“Study of Studies” Examines the Successes and Shortcomings of NAFTA

By Patrick Burnson, Executive Editor
May 08, 2014 - SCMR Editorial

The Texas A&M Transportation Institute (TTI) released a meta-analysis of research on the North American Free Trade Agreement (NAFTA), revealing the state of knowledge about the landmark trade agreement’s impacts on trade, energy and the environment.

NAFTA 20 Years After affirms agreement among prior research studies that while the long-term outlook for North American competitiveness is promising, our future demands deeper integration of the three economies, better infrastructure and streamlined cross-border processes.

“Findings from the meta-analysis show that all three North American economies have benefited enormously from NAFTA over the past 20 years,” says Juan Carlos Villa, trade expert and Latin America Regional Manager at TTI. “Efficient border crossing processes, improved cross-border trucking, updated infrastructure with increased use of technology, and information exchange are some of the key elements that require continued work.”

Villa and TTI released NAFTA 20 Years After at the recent NAFTANEXT Summit in Chicago, Illinois.

The TTI research team reviewed numerous research reports published over the past ten years to identify points of consensus among researchers on the outcomes of NAFTA implementation and on recommendations for improvement. Chief among the successes are harmonization of climate change policies and efficient tri-lateral energy production supply chains. These developments have contributed to U.S.-Canada surface trade doubling and U.S.-Mexico trade quadrupling in the twenty years since the implementation of NAFTA. The study also provides an overview of broadly-agreed upon barriers holding back further economic success.

“NAFTA 20 Years After identifies expert agreement on unresolved issues stalling the advancement of economic integration that would make the entire North American trade bloc more competitive,” says Dr. Stephen Blank, Co-Chair of the North American Transportation Competitiveness Research Council. “Policy and process modernization is lagging behind the pace of growth.”

“Modernizing our land border-crossing processes and investing in much-needed infrastructure will ease congestion and tri-lateral commerce will benefit,” says Leslie Blakey, Executive Director of the Coalition for America’s Gateways and Trade Corridors. “This study underscores the necessity for a dedicated freight infrastructure fund in the United States. Our current haphazard approach to investment impedes the flow of commerce throughout the entire NAFTA bloc.”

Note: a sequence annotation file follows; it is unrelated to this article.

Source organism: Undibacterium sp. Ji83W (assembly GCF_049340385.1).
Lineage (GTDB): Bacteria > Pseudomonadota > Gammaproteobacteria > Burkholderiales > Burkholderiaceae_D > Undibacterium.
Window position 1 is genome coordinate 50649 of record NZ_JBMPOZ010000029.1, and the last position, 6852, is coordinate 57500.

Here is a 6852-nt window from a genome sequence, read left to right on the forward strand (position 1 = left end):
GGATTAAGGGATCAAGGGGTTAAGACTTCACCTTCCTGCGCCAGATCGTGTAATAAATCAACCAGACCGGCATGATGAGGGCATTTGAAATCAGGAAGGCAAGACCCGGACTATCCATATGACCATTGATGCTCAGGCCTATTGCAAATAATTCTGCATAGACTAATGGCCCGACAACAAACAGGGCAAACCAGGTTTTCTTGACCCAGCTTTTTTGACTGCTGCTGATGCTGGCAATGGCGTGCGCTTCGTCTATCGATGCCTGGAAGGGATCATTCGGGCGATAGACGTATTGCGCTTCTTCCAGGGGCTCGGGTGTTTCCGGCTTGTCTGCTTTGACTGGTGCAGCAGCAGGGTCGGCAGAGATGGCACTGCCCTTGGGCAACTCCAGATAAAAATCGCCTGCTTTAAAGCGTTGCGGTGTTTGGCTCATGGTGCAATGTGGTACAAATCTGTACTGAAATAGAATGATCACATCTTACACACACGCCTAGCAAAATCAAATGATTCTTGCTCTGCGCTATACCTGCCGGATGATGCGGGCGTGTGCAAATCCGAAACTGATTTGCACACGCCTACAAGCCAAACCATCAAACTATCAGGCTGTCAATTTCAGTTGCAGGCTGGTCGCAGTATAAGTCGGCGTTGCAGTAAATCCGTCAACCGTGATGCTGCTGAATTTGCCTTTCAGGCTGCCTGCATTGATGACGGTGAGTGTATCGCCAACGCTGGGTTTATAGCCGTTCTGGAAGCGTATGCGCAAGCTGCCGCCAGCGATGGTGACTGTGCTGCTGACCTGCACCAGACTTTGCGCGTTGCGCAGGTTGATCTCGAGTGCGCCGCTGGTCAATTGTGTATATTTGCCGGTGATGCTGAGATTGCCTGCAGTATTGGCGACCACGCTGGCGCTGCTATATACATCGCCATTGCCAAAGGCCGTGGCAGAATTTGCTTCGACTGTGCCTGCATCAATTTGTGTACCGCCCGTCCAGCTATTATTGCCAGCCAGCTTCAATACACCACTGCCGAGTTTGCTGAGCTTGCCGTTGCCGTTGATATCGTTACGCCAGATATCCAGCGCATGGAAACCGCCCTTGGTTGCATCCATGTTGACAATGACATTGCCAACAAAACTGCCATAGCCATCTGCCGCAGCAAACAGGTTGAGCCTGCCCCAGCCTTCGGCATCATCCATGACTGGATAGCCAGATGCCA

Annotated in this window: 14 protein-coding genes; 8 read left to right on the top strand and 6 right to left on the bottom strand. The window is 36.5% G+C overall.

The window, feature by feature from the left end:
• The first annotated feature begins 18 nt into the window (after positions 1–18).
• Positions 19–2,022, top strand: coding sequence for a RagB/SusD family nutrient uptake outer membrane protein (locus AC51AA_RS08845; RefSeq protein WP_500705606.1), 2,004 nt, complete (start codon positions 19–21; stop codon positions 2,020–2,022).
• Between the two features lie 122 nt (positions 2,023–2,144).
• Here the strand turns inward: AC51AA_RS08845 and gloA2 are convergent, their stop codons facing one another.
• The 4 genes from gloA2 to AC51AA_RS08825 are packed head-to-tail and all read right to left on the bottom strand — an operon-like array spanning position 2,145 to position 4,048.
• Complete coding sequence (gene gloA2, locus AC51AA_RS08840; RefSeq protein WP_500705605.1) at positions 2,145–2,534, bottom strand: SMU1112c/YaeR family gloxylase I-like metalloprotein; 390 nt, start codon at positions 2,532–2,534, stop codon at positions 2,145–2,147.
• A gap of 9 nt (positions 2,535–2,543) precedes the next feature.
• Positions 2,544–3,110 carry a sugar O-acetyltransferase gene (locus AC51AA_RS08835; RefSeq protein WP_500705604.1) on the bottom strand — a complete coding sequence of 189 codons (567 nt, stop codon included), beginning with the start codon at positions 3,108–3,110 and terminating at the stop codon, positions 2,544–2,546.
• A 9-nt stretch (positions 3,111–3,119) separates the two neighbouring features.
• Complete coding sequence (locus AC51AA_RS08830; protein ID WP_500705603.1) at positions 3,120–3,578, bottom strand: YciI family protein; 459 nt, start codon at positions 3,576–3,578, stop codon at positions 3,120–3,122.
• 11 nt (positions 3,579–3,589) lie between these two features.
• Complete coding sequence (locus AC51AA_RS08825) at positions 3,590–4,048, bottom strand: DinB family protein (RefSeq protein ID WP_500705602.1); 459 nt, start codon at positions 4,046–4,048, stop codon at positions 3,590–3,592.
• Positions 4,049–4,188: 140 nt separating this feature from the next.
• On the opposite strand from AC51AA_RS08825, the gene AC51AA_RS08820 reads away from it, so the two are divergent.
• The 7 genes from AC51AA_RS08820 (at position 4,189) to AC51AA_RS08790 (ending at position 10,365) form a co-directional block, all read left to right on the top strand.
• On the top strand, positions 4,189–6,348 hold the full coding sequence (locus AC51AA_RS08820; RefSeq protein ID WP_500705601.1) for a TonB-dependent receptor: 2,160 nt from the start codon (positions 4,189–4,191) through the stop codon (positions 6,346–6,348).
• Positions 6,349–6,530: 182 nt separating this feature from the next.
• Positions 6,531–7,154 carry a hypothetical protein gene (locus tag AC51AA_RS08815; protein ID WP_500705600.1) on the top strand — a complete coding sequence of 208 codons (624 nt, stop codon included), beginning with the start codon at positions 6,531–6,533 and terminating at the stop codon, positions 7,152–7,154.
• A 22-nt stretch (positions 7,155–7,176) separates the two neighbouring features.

Key points addressed in the meta-analysis include:

    Investment needs: Infrastructure development and process modernization have not kept pace with growth, creating bottlenecks and congestion, particularly at land ports of entry. A potential solution to this issue is the modernization of land border-crossing practices, using technology and adding key infrastructure.
  Harmonization of truck size and weight regulations: Truck size and weight regulations differ among NAFTA nations and within individual countries. Establishing standards will benefit all countries in facilitating cross-border traffic.
  Fully implementing NAFTA trucking provisions: The failure to fully implement NAFTA trucking provisions has led to unnecessary dryage operations at land ports of entry, which in turn generate additional empty trips and waste human resources. A holistic solution is needed to address this issue.
  A coherent combination of policies to mitigate high levels of greenhouse gas produced by truck and freight rail transportation: Cross-border freight movement is one of the highest GHG-emitting industries. A coordinated approach involving subsidies, regulation and emissions pricing and will help lower costs and reduce emissions.
  Preparation for changes in North American energy production and consumption trends: The three NAFTA countries need to synchronize their renewable energy standards, trade renewable electricity credits, improve cross-border transmission capacity and use NAFTA institutions for data collection.

About the Author

Patrick Burnson
Executive Editor
Patrick Burnson is executive editor for Logistics Management and Supply Chain Management Review magazines and web sites. Patrick is a widely-published writer and editor who has spent most of his career covering international trade, global logistics, and supply chain management. He lives and works in San Francisco, providing readers with a Pacific Rim perspective on industry trends and forecasts. You can reach him directly at .(JavaScript must be enabled to view this email address).

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About the Author

Patrick Burnson, Executive Editor
Patrick Burnson is executive editor for Logistics Management and Supply Chain Management Review. Patrick covers international trade, global logistics, and supply chain management. He lives and works in San Francisco, providing readers with a Pacific Rim perspective on industry trends and forecasts. Contact Patrick Burnson


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